Standard office temperatures haven’t changed since the 1960s—the era of the male-dominated workforce—when an “empirical thermal comfort model” based on the average metabolic rate of men set office temperatures somewhere below 70 degrees Fahrenheit. Women have a different average metabolic rate, one much lower. This means that most offices are set at a temperature that’s comfortable for men, but often too cold for women.
Fifty years later, women compose almost half of the American labor force, and we still haven’t touched the thermostat.
Beyond half of the workforce being uncomfortable, temperature can affect employee performance. A study by the USC Marshall School of Business found that female cognitive performance is best in environments between 70 and 80 degrees, while male cognitive performance is best in environments sub-70 degrees.
The story on office temperature and how it relates to comfort and performance among women and men made its media run earlier this year, with outlets like The New York Times, NPR, the L.A. Times, TIME, The New Yorker, The Washington Post, and Scientific American picking up the story. We now know that office temperature practices accommodate only half the workforce, but has that changed anything?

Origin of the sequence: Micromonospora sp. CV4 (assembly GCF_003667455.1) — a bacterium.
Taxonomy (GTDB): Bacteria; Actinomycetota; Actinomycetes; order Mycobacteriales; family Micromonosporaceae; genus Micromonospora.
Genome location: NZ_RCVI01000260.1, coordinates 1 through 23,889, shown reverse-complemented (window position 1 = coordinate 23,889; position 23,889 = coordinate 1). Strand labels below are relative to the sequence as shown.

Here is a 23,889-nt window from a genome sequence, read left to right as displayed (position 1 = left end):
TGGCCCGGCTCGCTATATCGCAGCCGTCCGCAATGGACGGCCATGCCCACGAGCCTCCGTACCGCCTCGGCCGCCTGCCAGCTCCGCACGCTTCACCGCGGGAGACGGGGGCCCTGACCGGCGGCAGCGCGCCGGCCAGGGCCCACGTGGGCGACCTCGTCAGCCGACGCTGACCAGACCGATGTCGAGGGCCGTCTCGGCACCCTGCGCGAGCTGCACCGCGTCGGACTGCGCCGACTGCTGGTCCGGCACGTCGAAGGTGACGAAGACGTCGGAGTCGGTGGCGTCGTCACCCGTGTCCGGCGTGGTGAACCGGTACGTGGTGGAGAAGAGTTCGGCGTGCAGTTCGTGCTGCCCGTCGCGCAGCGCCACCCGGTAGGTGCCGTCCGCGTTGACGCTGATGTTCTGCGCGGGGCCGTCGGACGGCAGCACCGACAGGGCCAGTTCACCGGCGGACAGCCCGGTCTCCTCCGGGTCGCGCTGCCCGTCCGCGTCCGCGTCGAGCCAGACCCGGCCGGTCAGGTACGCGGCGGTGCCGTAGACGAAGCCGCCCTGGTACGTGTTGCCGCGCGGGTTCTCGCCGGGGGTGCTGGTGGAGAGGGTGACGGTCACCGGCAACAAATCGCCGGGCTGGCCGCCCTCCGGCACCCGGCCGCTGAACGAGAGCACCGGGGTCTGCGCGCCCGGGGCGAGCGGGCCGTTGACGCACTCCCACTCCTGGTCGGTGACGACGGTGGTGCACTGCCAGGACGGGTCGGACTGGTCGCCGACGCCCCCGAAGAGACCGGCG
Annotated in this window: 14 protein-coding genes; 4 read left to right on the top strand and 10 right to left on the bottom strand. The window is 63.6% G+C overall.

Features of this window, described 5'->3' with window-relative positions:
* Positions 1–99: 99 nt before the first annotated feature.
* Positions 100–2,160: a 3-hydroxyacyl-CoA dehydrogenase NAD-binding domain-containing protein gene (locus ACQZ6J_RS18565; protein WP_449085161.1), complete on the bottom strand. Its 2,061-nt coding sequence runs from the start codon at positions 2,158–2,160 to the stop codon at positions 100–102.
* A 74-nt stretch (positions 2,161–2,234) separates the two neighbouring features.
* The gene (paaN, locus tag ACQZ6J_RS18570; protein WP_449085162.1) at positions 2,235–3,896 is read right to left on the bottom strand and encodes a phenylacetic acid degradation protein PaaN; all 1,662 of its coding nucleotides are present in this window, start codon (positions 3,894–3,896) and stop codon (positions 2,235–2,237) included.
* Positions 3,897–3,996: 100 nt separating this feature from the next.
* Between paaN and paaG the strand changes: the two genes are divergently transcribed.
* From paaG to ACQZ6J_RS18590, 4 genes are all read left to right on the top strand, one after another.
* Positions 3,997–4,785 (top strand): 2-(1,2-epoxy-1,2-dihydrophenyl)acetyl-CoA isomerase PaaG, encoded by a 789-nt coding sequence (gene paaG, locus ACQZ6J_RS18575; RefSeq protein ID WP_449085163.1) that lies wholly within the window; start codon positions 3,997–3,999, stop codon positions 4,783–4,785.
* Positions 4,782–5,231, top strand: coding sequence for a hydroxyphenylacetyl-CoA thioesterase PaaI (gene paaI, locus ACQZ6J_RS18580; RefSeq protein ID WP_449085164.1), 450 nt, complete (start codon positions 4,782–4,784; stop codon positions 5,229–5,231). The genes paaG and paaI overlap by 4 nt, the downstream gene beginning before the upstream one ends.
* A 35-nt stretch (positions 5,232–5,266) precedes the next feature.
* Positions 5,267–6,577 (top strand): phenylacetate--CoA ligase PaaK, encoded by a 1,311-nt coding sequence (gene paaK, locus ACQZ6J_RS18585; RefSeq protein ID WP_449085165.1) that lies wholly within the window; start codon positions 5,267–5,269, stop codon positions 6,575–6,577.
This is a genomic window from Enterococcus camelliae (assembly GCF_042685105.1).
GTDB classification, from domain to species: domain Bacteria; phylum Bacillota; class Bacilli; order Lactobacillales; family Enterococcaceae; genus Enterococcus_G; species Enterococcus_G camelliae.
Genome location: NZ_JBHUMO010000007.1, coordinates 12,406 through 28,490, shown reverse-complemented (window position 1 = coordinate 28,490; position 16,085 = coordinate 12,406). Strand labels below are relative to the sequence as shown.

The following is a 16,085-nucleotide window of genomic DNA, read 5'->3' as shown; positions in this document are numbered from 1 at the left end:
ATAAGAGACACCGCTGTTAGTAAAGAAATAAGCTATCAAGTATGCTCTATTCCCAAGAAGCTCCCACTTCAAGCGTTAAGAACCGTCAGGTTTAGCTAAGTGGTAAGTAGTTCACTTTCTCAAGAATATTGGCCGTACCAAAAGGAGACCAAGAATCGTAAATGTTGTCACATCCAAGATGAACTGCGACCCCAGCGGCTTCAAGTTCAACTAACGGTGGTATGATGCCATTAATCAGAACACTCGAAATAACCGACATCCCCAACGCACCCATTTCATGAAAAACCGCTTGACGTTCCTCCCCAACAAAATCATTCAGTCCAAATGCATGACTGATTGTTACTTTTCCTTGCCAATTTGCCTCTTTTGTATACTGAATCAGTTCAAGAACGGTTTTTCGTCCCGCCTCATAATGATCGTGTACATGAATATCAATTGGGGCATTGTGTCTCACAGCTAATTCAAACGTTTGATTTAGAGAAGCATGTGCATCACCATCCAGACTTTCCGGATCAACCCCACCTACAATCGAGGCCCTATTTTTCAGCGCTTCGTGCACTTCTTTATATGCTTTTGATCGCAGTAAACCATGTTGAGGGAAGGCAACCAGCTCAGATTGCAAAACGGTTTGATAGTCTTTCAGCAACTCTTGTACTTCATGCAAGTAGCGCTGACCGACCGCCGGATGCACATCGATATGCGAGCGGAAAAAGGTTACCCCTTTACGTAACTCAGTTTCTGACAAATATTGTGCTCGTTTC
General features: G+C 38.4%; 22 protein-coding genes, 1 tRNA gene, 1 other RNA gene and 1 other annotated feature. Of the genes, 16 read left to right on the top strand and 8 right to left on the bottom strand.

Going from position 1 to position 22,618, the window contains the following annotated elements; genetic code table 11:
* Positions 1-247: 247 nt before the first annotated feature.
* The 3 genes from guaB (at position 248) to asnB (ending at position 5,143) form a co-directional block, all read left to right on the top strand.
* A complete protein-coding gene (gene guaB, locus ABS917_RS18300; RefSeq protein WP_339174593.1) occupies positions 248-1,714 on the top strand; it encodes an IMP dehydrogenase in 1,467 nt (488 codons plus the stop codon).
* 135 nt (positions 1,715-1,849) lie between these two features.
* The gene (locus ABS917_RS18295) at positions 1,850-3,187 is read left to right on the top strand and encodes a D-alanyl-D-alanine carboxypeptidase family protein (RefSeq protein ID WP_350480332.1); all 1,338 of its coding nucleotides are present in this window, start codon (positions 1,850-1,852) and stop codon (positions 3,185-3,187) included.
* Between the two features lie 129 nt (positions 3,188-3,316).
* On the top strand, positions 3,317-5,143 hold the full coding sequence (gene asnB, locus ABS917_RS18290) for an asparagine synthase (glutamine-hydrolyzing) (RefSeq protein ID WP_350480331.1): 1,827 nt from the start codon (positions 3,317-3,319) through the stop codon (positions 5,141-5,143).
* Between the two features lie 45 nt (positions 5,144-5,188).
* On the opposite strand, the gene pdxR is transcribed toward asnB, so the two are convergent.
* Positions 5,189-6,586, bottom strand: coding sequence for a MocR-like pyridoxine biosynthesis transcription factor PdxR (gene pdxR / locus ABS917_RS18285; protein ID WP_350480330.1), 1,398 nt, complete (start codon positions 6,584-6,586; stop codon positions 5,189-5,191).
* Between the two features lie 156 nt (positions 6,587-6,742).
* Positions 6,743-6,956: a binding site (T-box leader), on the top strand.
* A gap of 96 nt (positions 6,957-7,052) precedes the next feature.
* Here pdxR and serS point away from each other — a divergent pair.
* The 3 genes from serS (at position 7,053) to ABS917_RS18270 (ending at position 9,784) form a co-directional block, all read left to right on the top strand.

We asked women whether they have complained about the temperature in their office and if management has addressed their concerns.
Fifty-three percent of women—say they have complained to higher-ups about the temperature in their office, and even more than that—64 percent—say that nothing has been done about it.
To adapt, most women change the way they dress and keep warmer clothes or a blanket at work. For those who dress for the indoor temperature, summertime commutes can be stifling, especially for women who walk or ride public transportation to work.
Survey conducted in July 2019.
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